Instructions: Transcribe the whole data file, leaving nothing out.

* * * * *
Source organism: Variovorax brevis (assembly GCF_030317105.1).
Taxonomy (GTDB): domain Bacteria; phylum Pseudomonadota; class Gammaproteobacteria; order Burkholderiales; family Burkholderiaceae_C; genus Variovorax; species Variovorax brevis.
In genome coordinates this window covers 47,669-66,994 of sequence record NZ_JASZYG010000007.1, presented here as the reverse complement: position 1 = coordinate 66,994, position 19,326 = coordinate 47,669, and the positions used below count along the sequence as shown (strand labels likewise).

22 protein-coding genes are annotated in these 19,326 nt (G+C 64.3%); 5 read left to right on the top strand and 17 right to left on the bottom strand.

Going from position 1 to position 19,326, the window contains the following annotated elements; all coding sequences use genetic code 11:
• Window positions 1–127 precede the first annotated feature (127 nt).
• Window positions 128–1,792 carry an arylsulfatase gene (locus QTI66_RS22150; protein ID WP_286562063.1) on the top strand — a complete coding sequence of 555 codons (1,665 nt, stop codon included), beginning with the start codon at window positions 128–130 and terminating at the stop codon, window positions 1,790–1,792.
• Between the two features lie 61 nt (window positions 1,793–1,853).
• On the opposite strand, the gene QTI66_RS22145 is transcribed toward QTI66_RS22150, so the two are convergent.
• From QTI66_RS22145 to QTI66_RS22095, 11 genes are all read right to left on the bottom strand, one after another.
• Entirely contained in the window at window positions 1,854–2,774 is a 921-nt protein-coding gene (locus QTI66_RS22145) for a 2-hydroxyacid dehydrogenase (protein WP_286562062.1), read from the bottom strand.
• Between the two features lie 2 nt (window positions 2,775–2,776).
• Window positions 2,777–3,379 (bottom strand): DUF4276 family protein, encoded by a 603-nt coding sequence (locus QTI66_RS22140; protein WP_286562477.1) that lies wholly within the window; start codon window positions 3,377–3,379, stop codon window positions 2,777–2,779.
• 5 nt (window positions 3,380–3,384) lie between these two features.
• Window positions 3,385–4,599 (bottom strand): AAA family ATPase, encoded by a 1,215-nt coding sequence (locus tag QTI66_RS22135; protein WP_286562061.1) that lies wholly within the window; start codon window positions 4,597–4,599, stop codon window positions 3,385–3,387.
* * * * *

Source organism: Variovorax brevis (assembly GCF_030317105.1).
Taxonomy (GTDB): domain Bacteria; phylum Pseudomonadota; class Gammaproteobacteria; order Burkholderiales; family Burkholderiaceae_C; genus Variovorax; species Variovorax brevis.
In genome coordinates this window covers 47,669-66,994 of sequence record NZ_JASZYG010000007.1, presented here as the reverse complement: position 1 = coordinate 66,994, position 19,326 = coordinate 47,669, and the positions used below count along the sequence as shown (strand labels likewise).

22 protein-coding genes are annotated in these 19,326 nt (G+C 64.3%); 5 read left to right on the top strand and 17 right to left on the bottom strand.

Going from position 1 to position 19,326, the window contains the following annotated elements; all coding sequences use genetic code 11:
• Window positions 1–127 precede the first annotated feature (127 nt).
• Window positions 128–1,792 carry an arylsulfatase gene (locus QTI66_RS22150; protein ID WP_286562063.1) on the top strand — a complete coding sequence of 555 codons (1,665 nt, stop codon included), beginning with the start codon at window positions 128–130 and terminating at the stop codon, window positions 1,790–1,792.
• Between the two features lie 61 nt (window positions 1,793–1,853).
• On the opposite strand, the gene QTI66_RS22145 is transcribed toward QTI66_RS22150, so the two are convergent.
• From QTI66_RS22145 to QTI66_RS22095, 11 genes are all read right to left on the bottom strand, one after another.
• Entirely contained in the window at window positions 1,854–2,774 is a 921-nt protein-coding gene (locus QTI66_RS22145) for a 2-hydroxyacid dehydrogenase (protein WP_286562062.1), read from the bottom strand.
• Between the two features lie 2 nt (window positions 2,775–2,776).
• Window positions 2,777–3,379 (bottom strand): DUF4276 family protein, encoded by a 603-nt coding sequence (locus QTI66_RS22140; protein WP_286562477.1) that lies wholly within the window; start codon window positions 3,377–3,379, stop codon window positions 2,777–2,779.
• 5 nt (window positions 3,380–3,384) lie between these two features.
• Window positions 3,385–4,599 (bottom strand): AAA family ATPase, encoded by a 1,215-nt coding sequence (locus tag QTI66_RS22135; protein WP_286562061.1) that lies wholly within the window; start codon window positions 4,597–4,599, stop codon window positions 3,385–3,387.